00:37:22>> KURTIS: Costello initiall runs the prints trough the automated fingerprint identification system, or AFIS, but fails to come up with a match.
00:37:32Detectives then begin to collect prints from locals with a history of burglary, hoping they might get lucky.
00:37:39>> We started looking into burglary patterns in the neighborhood, people that have been involved with the police in the general area.
00:37:46Our hope early on was that the fingerprint evidence would lead us to a particular person.
00:37:50>> Any prints that I saw on my... that came across my desk on other cases I was working on, if it had a similar pattern to the print that I knew was on the Eigen case, I would compare the Eigen print against that case.
00:38:03>> KURTIS: Month after month, Nassau County detectives bring in possible suspect prints.
00:38:10Month after month, Charlie Costello pulls out his glass, takes a look, and shakes his head no.
00:38:17Almost a year after the Eigens were first found murdered, Homicide is running out of prints to run, and the investigation goes cold.
00:38:28>> It was certainly my hope and everyone else's hope at that time, because the other leads had sort of gone cold, that somehow we would be able to identify the individual that committed those crimes.
00:38:38I was going to do everything I could to identify the individual that killed these people.
00:38:50>> KURTIS: Almost two decades have passed, and Charlie Costello is still at it, working with a fingerprint pattern he now has memorized, still hoping to find its match.
00:39:02On January 22, 2002, Costello runs the print another time through AFIS.
00:39:09This time he registers a hit.
00:39:12>> When I got the return back, it was chilling because I knew right then and there I had him.
00:39:20>> KURTIS: Costello matches the Eigen lift to prints submitted on a school bus driver application.
00:39:25The applicant's name: Louis Telese.
00:39:30Costello gets on the phone to Homicide, and cold case detective Jim McGinn.
00:39:35>> I had just finished reviewing the entire case, and we were going to try and form a game plan when Detective Costello came to us with the fingerprint hit, and naturally that sent us in a specific direction.
00:39:48>> KURTIS: Louis Telese is 42 years old, with a record for drug possession.
00:39:53Cold case detectives are interested, but not yet ready to move on their suspect.
00:40:00Instead they decide to find out a little bit more about the would-be bus driver.
00:40:05They set up a stakeout in an unmarked van outside his house, and are in place less than an hour when the operation begins to go sideways.
00:40:17>> He then comes out of the house, walking his dog.
00:40:19Unbeknownst to us, he had called the police on us.
00:41:29taking8 a day on the days that youhave arthritis pain, ..
00:41:34Of pills compared to aleve.
00:41:35Choose aleve and you couldstart taking fewer pills.
00:41:40To relievearthritis pain all day.
00:41:43]Now liner.
00:41:45[ Female Announcer ]NEW EYESTUDIO LASTING Drama from maybelline new york.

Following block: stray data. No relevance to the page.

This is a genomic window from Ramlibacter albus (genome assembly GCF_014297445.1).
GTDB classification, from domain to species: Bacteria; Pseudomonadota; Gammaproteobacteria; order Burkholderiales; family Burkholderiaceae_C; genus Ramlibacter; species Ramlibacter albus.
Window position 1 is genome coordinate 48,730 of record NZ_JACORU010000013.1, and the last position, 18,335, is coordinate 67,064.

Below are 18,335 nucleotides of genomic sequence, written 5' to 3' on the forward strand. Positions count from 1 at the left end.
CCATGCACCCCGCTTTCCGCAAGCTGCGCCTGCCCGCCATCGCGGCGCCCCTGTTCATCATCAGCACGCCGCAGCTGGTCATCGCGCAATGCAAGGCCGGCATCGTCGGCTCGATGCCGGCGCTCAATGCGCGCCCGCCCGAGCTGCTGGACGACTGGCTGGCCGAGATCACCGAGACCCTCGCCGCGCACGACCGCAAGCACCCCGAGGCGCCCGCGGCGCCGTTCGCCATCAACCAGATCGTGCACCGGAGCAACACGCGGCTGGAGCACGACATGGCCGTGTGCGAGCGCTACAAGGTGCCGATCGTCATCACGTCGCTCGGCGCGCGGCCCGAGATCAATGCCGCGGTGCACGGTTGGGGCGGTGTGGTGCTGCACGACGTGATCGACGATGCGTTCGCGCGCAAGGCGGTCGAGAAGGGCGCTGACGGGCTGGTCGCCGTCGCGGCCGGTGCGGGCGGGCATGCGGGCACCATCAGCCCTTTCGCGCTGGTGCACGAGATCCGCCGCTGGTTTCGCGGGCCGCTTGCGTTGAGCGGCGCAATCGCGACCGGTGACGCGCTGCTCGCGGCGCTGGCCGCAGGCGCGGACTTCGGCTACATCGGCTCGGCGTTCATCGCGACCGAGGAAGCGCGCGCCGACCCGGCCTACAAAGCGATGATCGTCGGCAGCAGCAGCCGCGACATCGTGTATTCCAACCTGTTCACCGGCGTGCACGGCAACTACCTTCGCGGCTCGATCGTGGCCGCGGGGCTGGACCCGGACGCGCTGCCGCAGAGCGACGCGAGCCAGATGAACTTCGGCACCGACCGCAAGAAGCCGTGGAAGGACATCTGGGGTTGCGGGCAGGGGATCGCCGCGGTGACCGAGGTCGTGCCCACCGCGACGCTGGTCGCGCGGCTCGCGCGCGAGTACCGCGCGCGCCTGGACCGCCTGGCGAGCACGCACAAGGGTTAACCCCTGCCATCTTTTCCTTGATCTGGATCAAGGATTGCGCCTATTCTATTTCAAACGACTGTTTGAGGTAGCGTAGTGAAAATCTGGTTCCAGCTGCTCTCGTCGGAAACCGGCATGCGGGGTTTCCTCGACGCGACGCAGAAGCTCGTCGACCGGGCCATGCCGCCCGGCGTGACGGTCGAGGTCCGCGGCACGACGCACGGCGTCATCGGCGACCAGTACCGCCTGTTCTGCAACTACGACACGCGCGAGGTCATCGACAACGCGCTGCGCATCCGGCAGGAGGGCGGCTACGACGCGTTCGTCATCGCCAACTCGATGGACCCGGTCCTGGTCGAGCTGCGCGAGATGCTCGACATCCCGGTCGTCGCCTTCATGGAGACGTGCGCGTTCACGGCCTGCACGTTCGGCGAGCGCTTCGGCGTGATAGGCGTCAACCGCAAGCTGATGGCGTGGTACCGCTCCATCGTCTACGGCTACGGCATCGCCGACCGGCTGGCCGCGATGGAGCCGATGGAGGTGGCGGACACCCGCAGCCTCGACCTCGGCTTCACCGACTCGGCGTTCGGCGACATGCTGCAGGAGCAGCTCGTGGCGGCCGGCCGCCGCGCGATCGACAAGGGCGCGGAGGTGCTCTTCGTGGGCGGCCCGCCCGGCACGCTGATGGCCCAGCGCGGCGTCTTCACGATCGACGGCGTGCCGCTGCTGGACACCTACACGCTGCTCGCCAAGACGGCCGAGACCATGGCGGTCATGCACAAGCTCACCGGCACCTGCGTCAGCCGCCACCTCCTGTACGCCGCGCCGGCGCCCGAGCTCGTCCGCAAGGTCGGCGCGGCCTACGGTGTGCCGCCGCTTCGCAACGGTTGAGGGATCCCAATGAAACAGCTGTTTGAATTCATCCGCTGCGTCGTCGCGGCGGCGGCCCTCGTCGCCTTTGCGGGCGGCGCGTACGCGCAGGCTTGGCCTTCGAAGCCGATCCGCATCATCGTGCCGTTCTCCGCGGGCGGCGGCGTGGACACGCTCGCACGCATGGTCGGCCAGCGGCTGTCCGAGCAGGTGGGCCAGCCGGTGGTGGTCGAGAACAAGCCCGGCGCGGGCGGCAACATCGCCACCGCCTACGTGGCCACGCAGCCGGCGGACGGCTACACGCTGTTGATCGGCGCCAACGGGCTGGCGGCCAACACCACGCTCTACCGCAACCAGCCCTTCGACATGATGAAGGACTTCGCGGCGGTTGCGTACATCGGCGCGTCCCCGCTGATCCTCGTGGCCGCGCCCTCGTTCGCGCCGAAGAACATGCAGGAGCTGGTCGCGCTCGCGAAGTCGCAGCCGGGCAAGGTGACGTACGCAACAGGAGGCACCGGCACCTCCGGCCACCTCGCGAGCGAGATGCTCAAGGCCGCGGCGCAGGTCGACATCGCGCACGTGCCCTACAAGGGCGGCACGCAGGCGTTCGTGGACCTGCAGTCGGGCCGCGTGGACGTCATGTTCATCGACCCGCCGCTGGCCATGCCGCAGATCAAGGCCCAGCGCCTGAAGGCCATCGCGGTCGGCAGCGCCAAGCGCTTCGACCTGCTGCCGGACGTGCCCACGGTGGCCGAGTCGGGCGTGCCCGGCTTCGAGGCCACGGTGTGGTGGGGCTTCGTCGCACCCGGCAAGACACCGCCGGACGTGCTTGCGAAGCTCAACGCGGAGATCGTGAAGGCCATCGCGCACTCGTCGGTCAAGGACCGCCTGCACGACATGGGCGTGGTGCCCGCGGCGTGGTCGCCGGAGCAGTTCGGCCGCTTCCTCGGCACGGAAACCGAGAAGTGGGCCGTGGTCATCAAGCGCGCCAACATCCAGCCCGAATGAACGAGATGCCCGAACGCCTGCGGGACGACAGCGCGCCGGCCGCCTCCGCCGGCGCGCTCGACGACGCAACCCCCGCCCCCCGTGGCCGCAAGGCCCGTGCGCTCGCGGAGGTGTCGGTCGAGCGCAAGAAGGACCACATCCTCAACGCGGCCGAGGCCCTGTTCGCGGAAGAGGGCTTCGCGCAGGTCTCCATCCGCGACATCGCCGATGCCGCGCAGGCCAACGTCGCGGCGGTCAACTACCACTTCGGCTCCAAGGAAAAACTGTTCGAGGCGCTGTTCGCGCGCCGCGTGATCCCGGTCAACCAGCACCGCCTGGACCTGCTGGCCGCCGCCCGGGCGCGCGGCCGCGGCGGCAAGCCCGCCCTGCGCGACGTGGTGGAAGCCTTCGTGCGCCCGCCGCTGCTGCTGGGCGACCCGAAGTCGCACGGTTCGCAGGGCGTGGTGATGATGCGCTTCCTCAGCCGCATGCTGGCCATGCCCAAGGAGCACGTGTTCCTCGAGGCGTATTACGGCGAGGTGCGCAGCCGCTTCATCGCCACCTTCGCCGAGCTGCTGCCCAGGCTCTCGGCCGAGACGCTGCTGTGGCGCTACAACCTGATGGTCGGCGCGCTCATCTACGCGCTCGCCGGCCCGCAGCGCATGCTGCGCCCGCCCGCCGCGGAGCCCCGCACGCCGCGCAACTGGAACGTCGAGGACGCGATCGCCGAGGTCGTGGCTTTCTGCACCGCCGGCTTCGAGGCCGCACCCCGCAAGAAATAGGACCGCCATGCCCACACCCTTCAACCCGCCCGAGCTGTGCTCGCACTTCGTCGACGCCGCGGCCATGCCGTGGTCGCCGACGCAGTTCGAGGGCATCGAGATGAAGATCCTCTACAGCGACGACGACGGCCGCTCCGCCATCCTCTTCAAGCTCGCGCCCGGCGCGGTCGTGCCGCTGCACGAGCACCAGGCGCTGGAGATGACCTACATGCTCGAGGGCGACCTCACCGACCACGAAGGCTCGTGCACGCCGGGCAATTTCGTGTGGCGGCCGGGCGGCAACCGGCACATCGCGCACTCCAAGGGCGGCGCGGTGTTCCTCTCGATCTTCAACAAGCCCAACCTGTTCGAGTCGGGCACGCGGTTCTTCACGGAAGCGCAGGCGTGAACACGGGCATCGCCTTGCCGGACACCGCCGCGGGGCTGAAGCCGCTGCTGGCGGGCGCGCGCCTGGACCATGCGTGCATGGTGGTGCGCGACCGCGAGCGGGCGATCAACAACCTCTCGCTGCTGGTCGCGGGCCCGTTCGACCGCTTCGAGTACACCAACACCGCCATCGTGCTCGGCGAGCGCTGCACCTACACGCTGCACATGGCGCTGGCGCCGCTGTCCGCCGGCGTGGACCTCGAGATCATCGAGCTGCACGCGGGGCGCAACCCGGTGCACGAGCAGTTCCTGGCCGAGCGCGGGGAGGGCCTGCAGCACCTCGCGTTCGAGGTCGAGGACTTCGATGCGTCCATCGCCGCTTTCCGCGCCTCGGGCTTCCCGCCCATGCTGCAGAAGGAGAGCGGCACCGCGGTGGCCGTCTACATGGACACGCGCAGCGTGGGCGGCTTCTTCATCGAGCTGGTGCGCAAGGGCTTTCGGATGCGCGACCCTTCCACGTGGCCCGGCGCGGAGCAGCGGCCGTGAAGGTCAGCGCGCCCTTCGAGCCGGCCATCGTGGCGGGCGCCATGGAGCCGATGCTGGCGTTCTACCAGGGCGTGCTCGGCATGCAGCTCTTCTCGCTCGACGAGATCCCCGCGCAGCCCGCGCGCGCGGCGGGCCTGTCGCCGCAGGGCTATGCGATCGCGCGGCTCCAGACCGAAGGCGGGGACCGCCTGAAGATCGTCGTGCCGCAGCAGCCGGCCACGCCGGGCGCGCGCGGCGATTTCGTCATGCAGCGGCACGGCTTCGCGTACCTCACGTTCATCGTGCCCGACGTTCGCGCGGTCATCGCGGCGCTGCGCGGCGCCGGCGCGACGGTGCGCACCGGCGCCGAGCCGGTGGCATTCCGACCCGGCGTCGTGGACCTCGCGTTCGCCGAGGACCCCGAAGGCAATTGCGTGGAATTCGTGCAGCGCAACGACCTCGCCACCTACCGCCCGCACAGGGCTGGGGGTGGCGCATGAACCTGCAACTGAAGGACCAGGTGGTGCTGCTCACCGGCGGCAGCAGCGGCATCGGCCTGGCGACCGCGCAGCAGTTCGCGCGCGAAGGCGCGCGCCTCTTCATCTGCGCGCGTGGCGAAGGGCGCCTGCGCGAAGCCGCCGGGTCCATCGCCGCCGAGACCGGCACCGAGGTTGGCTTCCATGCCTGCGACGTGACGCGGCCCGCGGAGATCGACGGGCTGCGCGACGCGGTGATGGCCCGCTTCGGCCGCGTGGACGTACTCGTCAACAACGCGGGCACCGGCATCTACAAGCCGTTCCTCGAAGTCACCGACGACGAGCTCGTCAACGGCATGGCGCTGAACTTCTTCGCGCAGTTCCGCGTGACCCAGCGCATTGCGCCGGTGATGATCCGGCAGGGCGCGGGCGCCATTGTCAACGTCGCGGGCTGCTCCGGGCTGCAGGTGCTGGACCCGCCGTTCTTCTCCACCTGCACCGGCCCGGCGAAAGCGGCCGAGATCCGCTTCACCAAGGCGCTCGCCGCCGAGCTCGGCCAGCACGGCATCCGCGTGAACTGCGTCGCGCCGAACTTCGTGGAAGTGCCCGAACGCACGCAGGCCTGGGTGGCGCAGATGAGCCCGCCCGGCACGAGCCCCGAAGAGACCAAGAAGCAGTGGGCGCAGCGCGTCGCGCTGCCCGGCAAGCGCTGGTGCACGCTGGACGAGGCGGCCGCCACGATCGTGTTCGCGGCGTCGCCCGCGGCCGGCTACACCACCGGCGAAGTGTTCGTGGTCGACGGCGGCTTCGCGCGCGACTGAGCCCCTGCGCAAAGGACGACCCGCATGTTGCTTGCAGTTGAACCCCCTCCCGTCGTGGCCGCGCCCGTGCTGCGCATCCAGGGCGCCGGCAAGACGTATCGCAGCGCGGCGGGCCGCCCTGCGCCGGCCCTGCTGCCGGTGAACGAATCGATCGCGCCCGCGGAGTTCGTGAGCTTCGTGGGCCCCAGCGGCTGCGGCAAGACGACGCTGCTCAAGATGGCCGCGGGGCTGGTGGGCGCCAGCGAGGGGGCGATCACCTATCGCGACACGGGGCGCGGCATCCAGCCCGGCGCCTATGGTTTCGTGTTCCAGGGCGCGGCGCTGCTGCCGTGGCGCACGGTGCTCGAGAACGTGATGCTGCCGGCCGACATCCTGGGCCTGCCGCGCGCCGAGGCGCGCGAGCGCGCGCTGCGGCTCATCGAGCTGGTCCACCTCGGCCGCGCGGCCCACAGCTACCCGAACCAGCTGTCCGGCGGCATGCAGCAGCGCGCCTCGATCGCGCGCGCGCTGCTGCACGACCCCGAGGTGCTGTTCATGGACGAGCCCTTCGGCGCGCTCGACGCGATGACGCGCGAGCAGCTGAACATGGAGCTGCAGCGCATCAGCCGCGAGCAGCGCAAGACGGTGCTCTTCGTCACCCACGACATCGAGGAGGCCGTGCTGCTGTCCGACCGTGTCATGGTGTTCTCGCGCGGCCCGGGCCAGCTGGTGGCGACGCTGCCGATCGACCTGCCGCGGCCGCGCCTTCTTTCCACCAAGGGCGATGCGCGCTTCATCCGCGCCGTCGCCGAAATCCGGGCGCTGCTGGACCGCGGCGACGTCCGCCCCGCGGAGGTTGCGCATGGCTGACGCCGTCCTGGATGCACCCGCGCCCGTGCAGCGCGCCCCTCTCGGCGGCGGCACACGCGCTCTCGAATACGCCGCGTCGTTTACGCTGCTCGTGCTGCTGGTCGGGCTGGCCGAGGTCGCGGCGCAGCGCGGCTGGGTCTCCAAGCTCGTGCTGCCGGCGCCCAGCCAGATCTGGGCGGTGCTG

00:41:47Our advanced gel basewith concentrated pigments creates our most intense colorlongest wear.
00:41:52[ Woman ] 24 HOURS.
00:41:53[ Female Announcer ] EYESTUDIO.THE LINER Revolution is here.
00:41:55See it at
00:41:59we as the great recession?
00:42:03Or as the recession that made us great?
00:42:07Allstate has seen twelve recoveries.
00:42:09But this one's different. because we're different.
00:42:16As the future we're building with the ones we love.
00:42:20Protect yours.
00:42:22.. in good hands.
00:42:29] lose own, until life shows up with hungry.
00:42:31Or, you can follow the weight watchers plan entirely online and learn life skillsthat put you in charge.
00:42:38Join for free right now and see how 31,000 food optionsgive you options, and 1,800 recipeskeep them fresh, so when life comes knocking,you can learn to live it and lose weightand keep it off.
00:42:49Join for free right nowand get living.
00:42:53 start living.
00:44:34>> KURTIS: In 1984, Susan Eigen and her son, Richard, were murdered inside their Nassau County home.
00:44:4218 years later, prints from the crime scene have been matched to a bus driver application submitted by a man named Louis Telese.
00:44:53For cold case detectives, the print match is good news, but not nearly enough to support a case for murder.
00:45:02>> When you get a fingerprint hit, you don't want to just run out and arrest the person because you want to know what their background is.
00:45:09Is there any reasonable explanation for his prints to be there?
00:45:13>> KURTIS: McGinn orders bed sheets, stained with blood and found at the crime scene, pulled from storage, and sends them to the forensic evidence bureau.
00:45:22The investigators hope new technology might prode a second forensic link to their suspect.
00:45:37In a darkened corner of the forensic evidence bureau, Detective Kevin McCarthy examines bed sheets from the Eigen crime scene.
00:45:45At first blush, the sheet appears to be of little evidentiary value, containing only the blood of murder victim Susan Eigen.
00:45:55McCarthy, however, views the sheet literally in a different light.
00:46:00Using an ultraviolet beam, McCarthy identifies what appear to be bodily fluid stains invisible to the human eye.